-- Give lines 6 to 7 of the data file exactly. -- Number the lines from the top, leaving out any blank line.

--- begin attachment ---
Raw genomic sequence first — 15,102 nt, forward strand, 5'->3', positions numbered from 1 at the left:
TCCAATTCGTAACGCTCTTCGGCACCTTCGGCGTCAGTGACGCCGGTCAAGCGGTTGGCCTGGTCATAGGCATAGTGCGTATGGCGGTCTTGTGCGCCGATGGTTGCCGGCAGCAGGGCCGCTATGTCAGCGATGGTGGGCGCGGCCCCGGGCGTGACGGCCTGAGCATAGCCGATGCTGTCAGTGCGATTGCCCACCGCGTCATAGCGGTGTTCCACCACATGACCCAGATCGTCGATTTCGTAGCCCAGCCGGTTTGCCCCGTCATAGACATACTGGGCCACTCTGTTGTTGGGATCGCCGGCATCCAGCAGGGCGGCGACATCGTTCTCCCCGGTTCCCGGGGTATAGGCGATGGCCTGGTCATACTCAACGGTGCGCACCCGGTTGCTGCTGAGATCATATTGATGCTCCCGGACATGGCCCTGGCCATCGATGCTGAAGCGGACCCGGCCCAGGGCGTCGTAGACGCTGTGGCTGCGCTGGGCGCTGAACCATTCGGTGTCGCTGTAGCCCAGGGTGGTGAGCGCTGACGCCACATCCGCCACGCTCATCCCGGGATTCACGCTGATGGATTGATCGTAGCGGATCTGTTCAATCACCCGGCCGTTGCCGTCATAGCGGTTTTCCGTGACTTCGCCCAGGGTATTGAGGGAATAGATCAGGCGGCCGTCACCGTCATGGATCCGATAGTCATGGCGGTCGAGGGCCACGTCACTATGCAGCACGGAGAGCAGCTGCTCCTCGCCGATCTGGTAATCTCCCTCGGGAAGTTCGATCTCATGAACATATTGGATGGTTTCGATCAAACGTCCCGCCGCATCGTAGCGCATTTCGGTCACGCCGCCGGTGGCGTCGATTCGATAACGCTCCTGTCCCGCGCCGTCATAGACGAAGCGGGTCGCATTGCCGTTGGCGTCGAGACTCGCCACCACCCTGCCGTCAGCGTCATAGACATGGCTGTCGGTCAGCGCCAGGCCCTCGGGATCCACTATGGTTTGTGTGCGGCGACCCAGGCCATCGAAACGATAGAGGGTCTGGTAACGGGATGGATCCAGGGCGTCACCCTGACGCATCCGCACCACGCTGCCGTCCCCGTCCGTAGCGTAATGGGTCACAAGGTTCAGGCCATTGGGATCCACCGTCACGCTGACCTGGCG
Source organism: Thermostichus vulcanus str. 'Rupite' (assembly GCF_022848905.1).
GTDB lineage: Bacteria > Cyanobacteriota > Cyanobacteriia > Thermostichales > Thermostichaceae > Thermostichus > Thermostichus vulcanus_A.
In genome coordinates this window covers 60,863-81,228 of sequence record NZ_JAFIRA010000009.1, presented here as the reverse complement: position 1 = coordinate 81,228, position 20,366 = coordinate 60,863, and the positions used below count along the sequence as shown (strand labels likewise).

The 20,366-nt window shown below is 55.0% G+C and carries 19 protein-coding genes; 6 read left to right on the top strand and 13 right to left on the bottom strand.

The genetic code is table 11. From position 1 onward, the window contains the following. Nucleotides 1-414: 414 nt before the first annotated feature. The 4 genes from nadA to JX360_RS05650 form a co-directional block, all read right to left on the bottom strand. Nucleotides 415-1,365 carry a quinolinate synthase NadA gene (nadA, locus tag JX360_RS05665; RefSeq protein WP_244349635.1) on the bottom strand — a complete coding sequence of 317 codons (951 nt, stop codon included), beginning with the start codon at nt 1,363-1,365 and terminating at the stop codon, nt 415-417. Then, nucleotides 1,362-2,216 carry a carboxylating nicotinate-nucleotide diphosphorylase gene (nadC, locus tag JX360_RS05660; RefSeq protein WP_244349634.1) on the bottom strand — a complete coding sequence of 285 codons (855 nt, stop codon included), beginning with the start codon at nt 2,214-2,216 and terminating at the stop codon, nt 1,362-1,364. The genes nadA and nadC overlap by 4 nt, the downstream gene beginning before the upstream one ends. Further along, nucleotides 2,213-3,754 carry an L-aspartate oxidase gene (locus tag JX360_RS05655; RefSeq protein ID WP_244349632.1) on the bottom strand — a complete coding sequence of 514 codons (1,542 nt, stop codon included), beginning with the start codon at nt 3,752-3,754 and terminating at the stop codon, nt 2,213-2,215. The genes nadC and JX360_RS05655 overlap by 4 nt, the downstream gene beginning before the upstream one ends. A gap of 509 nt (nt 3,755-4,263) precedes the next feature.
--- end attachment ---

The 20,366-nt window shown below is 55.0% G+C and carries 19 protein-coding genes; 6 read left to right on the top strand and 13 right to left on the bottom strand.

The genetic code is table 11. From position 1 onward, the window contains the following. Nucleotides 1-414: 414 nt before the first annotated feature. The 4 genes from nadA to JX360_RS05650 form a co-directional block, all read right to left on the bottom strand. Nucleotides 415-1,365 carry a quinolinate synthase NadA gene (nadA, locus tag JX360_RS05665; RefSeq protein WP_244349635.1) on the bottom strand — a complete coding sequence of 317 codons (951 nt, stop codon included), beginning with the start codon at nt 1,363-1,365 and terminating at the stop codon, nt 415-417. Then, nucleotides 1,362-2,216 carry a carboxylating nicotinate-nucleotide diphosphorylase gene (nadC, locus tag JX360_RS05660; RefSeq protein WP_244349634.1) on the bottom strand — a complete coding sequence of 285 codons (855 nt, stop codon included), beginning with the start codon at nt 2,214-2,216 and terminating at the stop codon, nt 1,362-1,364. The genes nadA and nadC overlap by 4 nt, the downstream gene beginning before the upstream one ends. Further along, nucleotides 2,213-3,754 carry an L-aspartate oxidase gene (locus tag JX360_RS05655; RefSeq protein ID WP_244349632.1) on the bottom strand — a complete coding sequence of 514 codons (1,542 nt, stop codon included), beginning with the start codon at nt 3,752-3,754 and terminating at the stop codon, nt 2,213-2,215. The genes nadC and JX360_RS05655 overlap by 4 nt, the downstream gene beginning before the upstream one ends. A gap of 509 nt (nt 3,755-4,263) precedes the next feature.